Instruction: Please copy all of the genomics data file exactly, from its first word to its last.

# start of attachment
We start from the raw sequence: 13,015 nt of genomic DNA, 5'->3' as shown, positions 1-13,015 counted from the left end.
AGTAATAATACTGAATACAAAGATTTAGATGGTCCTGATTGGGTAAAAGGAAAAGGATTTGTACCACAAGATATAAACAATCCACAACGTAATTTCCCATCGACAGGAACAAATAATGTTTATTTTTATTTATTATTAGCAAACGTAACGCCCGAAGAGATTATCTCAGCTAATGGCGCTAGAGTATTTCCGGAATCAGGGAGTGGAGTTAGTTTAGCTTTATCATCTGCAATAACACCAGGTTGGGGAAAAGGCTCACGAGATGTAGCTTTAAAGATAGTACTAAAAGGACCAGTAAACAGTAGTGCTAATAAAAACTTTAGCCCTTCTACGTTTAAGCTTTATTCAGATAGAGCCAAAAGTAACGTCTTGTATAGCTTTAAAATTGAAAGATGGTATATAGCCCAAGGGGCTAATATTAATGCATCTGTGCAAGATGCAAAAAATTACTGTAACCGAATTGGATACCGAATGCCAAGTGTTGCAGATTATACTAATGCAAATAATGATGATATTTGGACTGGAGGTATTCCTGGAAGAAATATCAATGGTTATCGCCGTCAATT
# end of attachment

We start from the raw sequence: 13,015 nt of genomic DNA, 5'->3' as shown, positions 1-13,015 counted from the left end.
AGTAATAATACTGAATACAAAGATTTAGATGGTCCTGATTGGGTAAAAGGAAAAGGATTTGTACCACAAGATATAAACAATCCACAACGTAATTTCCCATCGACAGGAACAAATAATGTTTATTTTTATTTATTATTAGCAAACGTAACGCCCGAAGAGATTATCTCAGCTAATGGCGCTAGAGTATTTCCGGAATCAGGGAGTGGAGTTAGTTTAGCTTTATCATCTGCAATAACACCAGGTTGGGGAAAAGGCTCACGAGATGTAGCTTTAAAGATAGTACTAAAAGGACCAGTAAACAGTAGTGCTAATAAAAACTTTAGCCCTTCTACGTTTAAGCTTTATTCAGATAGAGCCAAAAGTAACGTCTTGTATAGCTTTAAAATTGAAAGATGGTATATAGCCCAAGGGGCTAATATTAATGCATCTGTGCAAGATGCAAAAAATTACTGTAACCGAATTGGATACCGAATGCCAAGTGTTGCAGATTATACTAATGCAAATAATGATGATATTTGGACTGGAGGTATTCCTGGAAGAAATATCAATGGTTATCGCCGTCAATT